France and the European Commission have thrown their weight behind a proposed European Defence Union, saying it was needed more than ever because Europe was no longer “a safe continent”. EURACTIV France reports.
The European Commissioner for Economic and Financial Affairs, Pierre Moscovici, welcomed the latest common defence projects the EU executive unveiled this week.
“The European Defence Union requires a level of ambition the EU has not reached since its birth,” the Commissioner told journalists in Paris on Thursday (June 8).
“This time, I am convinced, it will work. Why? Because the world has changed. […] Europe is no longer the ‘safe continent’,” he said.
However, Commissioner Moscovici conceded that EU countries had never seriously considered the issue until now.
He said Brexit, the presidency of Donald Trump, the increasing number of terrorist attacks on European soil in recent years, the growing number of conflicts on the EU’s doorstep and the explosion of cybercrime all add to the urgency with which the EU needs to act on defence.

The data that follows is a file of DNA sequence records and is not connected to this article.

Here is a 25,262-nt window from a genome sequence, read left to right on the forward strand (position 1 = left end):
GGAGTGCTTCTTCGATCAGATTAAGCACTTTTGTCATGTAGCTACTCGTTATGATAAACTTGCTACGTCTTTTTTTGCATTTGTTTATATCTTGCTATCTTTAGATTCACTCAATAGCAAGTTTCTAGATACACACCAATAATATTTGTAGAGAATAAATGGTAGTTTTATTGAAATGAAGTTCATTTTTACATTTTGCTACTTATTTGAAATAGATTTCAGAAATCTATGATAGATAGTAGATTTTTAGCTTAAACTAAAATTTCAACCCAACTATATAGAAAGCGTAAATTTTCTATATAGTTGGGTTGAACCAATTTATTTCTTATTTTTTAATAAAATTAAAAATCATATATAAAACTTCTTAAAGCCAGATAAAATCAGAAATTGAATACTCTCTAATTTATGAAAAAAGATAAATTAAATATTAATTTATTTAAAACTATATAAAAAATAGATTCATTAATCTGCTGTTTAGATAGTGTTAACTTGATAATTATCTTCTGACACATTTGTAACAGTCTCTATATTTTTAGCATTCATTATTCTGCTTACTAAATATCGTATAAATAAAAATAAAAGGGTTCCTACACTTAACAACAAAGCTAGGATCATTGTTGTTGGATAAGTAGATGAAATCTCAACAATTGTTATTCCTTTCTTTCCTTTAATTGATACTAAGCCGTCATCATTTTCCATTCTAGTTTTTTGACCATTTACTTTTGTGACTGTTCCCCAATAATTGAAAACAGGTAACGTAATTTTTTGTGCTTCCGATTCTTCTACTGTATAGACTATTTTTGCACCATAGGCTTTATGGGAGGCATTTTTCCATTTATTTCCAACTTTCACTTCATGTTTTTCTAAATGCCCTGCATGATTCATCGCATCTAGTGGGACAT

The project the Commission has tabled includes a European defence fund aimed at increasing member states’ cooperation on research and development, as well as rationalising acquisitions of equipment such as helicopters and drones.
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France’s new Defence Minister Sylvie Goulard welcomed the Commission’s proposal.
“The three different scenarios proposed by the European Commission are clear and face each country with its own responsibilities. France, which is making special efforts in defence, welcomes this,” she said in a press release.
The pro-European former MEP (ALDE group) promised to win over her European counterparts at a security and defence conference organised by the Czech government and the European Commission in Prague on Friday (9 June).
Member states still have to debate three scenarios for strengthening the European Defence Union. “Even the least ambitious scenario goes far beyond where we are today,” Moscovici said. “Now it is up to the member states to say what they want.”
So far, efforts to build a European Defence Union project have been held up by cultural and historical differences between EU countries. Some member states also fear their traditionally pacifist stance may be compromised by deeper integration of defence capabilities.
“But today, the historic splits that have slowed the European Defence Union are being overcome,” the Commissioner said.
“Member states are aware of what is at stake and particularly of the fact that Europe is the right level at which to approach modern threats,” he added.